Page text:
Who would have imagined that out of a Creative Writing class back in 1999 at Graterford PA Prison would come Sagewriters, a national organization dedicated to publishing books of social and literary merit by prisoners, families, victims, advocates and progressive corrections professionals?

So far, we’ve worked with more than 2,000 people behind bars, all aspiring writers, and we’ve published more than 30 books. For now, we’re putting the publishing on pause until someone with a passion for the work, the time, energy and funds with which to do it comes along. Are you out there?

It’s been more than [TWENTY?] years, and it’s amazing what we’ve accomplished with a lot of help and no budget to speak of.


  • Published more than thirty books.

  • Created three documentaries: “How to Create a Kindness Circle“; “Healing Justice: a journey into Shadow America” which highlights the musical and artistic talents of prisoners and the formerly incarcerated. It was shown several times on PBS and area universities. In “Soothing and Nurturing Human Spirits” healing techniques were taught to the formerly incarcerated and to prisoners’ families so they could do healing work with loved ones in visiting rooms. This was taped at the AFSC”s STOP MAX conference in ’08 about abuses in prisons.

  • Proposal for a holistic approach, “Creating a Healing Lifestyle in Re-entry” in partnership with visionary Gale Muhammad, director of “Women Who Never Give Up.”

  • Through our Healing with Words Project, we facilitated “Re-entry Healing Through Writing Circles” for men and women at the Philadelphia Prison, culminating in a workbook by the same name, which serves to share the stories and techniques with others. It was co-edited by Cameron Holmes of the PA Prison Society who worked as an assistant editor when he was first released after 22 years.

  • With Larry Robin of Robin’s Books and the Moonstone Art Center, we urged the Philadelphia City Council to pass a resolution declaring March 2007 as “Justice Month,” a tradition we’re continuing in different forms each March.

  • We organized 28 artistic events related to prison issues culminating in a national conference, “Locked Up: Keys to Prison Change,” which featured Sister Helen Prejean and Angela Davis. Afterward we published and distributed 10,000 directories listing 200 regional organizations supportive of prisoners and their families.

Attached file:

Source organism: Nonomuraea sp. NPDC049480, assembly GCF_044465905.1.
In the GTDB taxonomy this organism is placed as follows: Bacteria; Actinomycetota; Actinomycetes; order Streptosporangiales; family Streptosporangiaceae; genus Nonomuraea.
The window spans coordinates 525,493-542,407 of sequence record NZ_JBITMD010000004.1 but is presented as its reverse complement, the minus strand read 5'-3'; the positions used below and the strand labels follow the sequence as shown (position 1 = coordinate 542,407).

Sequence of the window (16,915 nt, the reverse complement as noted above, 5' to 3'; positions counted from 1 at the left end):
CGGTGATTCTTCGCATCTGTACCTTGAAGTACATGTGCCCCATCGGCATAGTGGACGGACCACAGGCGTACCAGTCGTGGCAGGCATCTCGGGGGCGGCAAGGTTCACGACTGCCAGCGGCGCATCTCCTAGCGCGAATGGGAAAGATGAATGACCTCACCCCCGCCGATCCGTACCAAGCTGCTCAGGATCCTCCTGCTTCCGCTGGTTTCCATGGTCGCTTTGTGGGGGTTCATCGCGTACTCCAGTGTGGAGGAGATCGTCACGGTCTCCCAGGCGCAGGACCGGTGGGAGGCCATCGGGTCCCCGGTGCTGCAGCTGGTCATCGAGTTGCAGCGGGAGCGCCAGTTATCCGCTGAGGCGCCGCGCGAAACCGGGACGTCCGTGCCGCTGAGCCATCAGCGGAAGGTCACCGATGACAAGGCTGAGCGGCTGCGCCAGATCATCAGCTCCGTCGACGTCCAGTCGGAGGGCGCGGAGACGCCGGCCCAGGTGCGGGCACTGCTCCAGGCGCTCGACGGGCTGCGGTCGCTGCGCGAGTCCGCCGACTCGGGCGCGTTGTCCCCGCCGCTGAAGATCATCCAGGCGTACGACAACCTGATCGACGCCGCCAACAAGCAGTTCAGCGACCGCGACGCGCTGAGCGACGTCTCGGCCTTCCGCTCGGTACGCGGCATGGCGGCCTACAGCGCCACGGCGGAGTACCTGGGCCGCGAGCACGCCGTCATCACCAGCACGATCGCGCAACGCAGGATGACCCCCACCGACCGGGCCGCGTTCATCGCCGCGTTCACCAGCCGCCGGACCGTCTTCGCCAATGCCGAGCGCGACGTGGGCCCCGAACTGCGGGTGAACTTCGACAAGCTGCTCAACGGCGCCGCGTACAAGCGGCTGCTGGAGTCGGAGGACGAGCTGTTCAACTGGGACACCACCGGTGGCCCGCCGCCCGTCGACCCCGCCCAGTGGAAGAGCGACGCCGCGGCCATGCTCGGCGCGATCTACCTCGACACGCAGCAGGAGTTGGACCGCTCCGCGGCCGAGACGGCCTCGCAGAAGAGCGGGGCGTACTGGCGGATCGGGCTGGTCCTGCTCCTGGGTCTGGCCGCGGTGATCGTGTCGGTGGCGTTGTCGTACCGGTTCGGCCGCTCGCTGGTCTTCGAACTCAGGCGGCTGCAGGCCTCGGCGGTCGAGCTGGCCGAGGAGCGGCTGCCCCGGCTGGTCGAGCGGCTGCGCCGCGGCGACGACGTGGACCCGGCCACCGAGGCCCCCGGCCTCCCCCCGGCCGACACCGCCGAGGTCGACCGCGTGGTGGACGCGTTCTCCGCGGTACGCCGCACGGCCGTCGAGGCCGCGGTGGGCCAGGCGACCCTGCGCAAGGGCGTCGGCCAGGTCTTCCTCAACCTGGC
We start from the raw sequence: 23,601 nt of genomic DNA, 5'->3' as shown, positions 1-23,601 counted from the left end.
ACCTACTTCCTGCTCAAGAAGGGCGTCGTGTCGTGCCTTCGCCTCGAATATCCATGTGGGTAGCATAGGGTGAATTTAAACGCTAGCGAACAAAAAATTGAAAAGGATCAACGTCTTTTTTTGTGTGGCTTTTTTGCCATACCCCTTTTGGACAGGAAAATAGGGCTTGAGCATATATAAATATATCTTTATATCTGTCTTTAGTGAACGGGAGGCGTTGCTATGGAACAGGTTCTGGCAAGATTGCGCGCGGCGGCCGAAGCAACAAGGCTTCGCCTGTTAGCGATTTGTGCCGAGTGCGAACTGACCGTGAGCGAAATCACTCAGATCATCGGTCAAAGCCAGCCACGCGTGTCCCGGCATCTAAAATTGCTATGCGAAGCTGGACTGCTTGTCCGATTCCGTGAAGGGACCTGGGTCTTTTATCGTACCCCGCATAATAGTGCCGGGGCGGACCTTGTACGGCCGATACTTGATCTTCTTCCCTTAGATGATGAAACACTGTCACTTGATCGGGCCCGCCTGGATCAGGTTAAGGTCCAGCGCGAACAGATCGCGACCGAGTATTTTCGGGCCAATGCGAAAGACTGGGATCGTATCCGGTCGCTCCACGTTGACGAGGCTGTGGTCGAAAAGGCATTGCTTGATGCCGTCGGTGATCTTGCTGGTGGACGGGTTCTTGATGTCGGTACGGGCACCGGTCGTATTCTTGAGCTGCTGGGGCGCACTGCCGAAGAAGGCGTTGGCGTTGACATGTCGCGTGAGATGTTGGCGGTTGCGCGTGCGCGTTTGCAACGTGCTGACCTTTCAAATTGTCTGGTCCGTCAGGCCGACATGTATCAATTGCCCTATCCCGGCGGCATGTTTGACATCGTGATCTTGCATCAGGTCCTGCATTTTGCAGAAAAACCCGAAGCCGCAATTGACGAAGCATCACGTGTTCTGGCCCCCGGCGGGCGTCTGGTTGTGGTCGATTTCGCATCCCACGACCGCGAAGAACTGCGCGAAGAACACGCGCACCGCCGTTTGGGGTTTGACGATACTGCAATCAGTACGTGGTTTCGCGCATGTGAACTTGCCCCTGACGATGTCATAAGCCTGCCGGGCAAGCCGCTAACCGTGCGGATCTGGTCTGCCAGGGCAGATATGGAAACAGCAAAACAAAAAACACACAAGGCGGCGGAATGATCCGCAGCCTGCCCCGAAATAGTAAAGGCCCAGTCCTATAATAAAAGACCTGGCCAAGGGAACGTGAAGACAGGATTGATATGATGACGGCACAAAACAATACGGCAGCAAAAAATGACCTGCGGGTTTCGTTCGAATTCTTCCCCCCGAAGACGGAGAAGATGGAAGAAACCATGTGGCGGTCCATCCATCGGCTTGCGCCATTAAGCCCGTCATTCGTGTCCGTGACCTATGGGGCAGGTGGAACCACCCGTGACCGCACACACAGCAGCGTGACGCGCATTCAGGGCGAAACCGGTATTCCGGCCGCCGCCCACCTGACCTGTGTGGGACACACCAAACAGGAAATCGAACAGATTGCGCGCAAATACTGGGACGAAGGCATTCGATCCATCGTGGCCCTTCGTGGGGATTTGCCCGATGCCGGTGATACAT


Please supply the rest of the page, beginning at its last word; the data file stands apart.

• In March 2008, we participated in “Justice Week” in Chester, Pennsylvania, partnering with the Human Rights Coalition Chester and supported by the mayor, formerly incarcerated and families, prison and parole administrators.

  • In March 2009 we facilitated the “Justice Month Film Festival” at the Moonstone Art Center in Philly, an event we try to continue every year. Art by Juvenile Lifer, Luis Suave Gonzalez, was displayed.

  • Luis Suave Gonzalez contributed 15 of his remarkable paintings for an art show at Pendle Hill, the Quaker retreat center, to benefit Sagewriters. It highlighted music by the internationally acclaimed Men on a Mission, who met in a homeless shelter, and jazz legend, Byard Lancaster.

  • Perhaps our most exciting accomplishment has been the partnership between Sagewriters and prisoners of conscience at Graterford in the formation of the Global Kindness Revolution, which says that Kindness is the antidote to violence. To date, we’ve distributed over 100,000 Kindness Cards (30,000 in Spanish) in Philadelphia schools, churches, jails and community groups, as well as in Paris, Jamaica, St. Croix and to prisoners’ groups in Kansas City, St. Louis and Memphis, where we gave Kindness Cards to Harry Belafonte and Danny Glover!

The Global Kindness Revolution is where we’ll be focusing our efforts in the future. We are creating Kindness Circles on both sides of the walls. We’re fundraising to print Kindness Cards in Farsi for Afghanistan and Iran, and Arabic for Egypt. Our Community Kindness Initiative is a transferable model for any country, group or neighborhood. The first 5 minutes of Sagewriters’ documentary on prison reform, Healing Justice. With music by Byard Lancaster.